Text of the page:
To the people of Kankan, the second largest city in Guinea, Mikael Silvestre is more than just a FIFA World Cup™ runner-up. Known there as Papa Mikael, he is a benefactor, prophet, patron and a star rolled into one, revered by the crowds that gather in the streets of a town blighted by illiteracy, his name chanted with fervour.
Those were the scenes that greeted the France and Arsenal defender earlier this month when he paid a visit to his "Ecole de l'Espoir" (School of Hope), the first project to be completed by the NGO that bears the same name, which was founded in 2005 and uses education as its weapon in the fight against poverty.
Silvestre has overseen the project himself since the first stone was laid, and back in the summer of 2006 he was on hand to see the first class of 18 grateful, smiling youngsters to attend the school, one of three now run by the association.
"He really has put everything into it," explains Marie Jose Lallart, the director of the UNESCO programme Hope and Solidarity through Ballgames, a partner of the Ecoles de l'Espoir initiative. "He has not held back at all and his enthusiasm and commitment have been extraordinary." "Mikael has brought these children out of ignorance and given them a chance to play a role in society," adds one of the school's bursars.
Three years on, Silvestre has returned for a few days with the French actor and fellow patron Said Taghmaoui to assess the school's needs, check on the progress it has made, have a little fun with the students - the fortunate recipients of a professional apprenticeship - and help them with their immediate future.
"Helping children get off the streets and all the dangers it poses is the most beautiful victory of all," the former Manchester United man and passionate project supporter tells FIFA.com. "The best way to fight illiteracy and misery is through education and sport, which really help bring people together.
"Our reinsertion programme allows children to learn the basic rules of life and society, such as respect, tolerance, forming part of a group and seeing something through to the end. With time, this proven and carefully considered educational approach will help them to use their intelligence as they grow and to take their place in society. Our project will help them to develop and rediscover their self-esteem and lost pride. In short it will help them to learn to smile again."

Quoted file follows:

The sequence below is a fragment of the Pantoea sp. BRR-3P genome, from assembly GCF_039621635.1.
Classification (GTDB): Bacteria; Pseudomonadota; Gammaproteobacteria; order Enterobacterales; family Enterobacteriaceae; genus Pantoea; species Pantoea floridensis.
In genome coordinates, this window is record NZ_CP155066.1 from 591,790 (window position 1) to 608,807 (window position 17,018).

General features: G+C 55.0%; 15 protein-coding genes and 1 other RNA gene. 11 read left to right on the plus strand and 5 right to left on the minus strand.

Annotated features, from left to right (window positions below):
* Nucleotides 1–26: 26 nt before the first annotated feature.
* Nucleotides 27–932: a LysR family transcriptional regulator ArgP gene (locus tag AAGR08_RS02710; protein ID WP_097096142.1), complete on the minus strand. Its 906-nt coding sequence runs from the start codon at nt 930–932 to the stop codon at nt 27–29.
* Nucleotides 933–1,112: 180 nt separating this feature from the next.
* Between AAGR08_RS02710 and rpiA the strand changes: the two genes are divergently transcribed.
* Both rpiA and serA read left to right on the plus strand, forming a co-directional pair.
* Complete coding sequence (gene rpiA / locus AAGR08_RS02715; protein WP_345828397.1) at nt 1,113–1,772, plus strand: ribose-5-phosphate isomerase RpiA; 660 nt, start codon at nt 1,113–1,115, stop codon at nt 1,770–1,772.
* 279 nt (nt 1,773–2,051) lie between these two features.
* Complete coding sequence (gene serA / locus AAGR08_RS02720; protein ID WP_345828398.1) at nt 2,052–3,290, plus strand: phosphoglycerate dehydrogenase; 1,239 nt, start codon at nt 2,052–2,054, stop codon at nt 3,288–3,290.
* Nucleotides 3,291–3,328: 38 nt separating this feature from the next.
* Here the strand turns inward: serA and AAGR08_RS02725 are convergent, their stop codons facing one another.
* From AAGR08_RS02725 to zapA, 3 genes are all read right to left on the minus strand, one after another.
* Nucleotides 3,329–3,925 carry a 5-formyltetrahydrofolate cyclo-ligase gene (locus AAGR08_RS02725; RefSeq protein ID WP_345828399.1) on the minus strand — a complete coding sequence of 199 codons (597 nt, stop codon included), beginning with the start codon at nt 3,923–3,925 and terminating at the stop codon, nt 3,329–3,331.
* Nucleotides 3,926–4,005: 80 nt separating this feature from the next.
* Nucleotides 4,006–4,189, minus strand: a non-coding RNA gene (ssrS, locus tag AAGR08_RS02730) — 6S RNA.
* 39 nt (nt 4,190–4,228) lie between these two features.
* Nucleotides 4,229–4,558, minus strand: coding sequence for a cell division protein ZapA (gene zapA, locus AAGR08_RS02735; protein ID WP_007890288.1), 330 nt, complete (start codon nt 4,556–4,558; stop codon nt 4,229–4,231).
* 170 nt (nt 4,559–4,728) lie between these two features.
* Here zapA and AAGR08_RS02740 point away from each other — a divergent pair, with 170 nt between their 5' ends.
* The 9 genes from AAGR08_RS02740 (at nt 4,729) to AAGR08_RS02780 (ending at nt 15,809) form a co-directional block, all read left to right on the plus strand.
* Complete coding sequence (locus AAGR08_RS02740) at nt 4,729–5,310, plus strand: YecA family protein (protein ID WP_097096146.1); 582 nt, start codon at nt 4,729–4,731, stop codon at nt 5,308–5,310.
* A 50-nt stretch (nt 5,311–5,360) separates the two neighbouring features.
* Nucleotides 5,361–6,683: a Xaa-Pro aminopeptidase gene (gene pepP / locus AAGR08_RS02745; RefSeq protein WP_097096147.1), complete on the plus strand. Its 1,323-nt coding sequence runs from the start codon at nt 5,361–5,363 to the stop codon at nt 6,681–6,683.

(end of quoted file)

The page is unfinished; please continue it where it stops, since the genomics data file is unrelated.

Pythagoras said that a man never stands as tall as when he kneels to help a child, something Silvestre, a proud father of three young children, has proved through his unstinting support for the Ecoles de l'Espoir. "Being a father makes you see things differently. And there are so many things to do on this planet as well."
The Arsenal player proved the point in January 2008 by opening another UNESCO-backed school in Niamey, Niger, which gives 180 boys and girls from the disadvantaged suburb of Koira Tegui the chance to take literacy and training courses. In addition a third project has just been completed in Laos, south-east Asia.
Children are selected for the schools according to strict criteria and receive a complete three-year education comprising a core, non-formal basic education, professional training and sports instruction. They are also registered in the register of births, marriages and deaths.
In giving his moral and financial support to the project, Silvestre is allowing children in both Guinea and Niger the chance to recover their dignity, far away from a life spent pushing carts in the streets for a few sous to support their families.
As far as he is concerned, education is the only way to combat the social and economic ills afflicting the planet. "Education is the number one priority when it comes to tackling the problems of inequality and development in the poorest countries. It is the spearhead of the association's day-to-day activities."
Unconcerned about being labelled a utopian, Silvestre believes in an ideal world. And though neither he nor anyone can say with any certainty when that might come about, the footballing humanitarian will continue to lead the fight by taking his association to more countries around the world.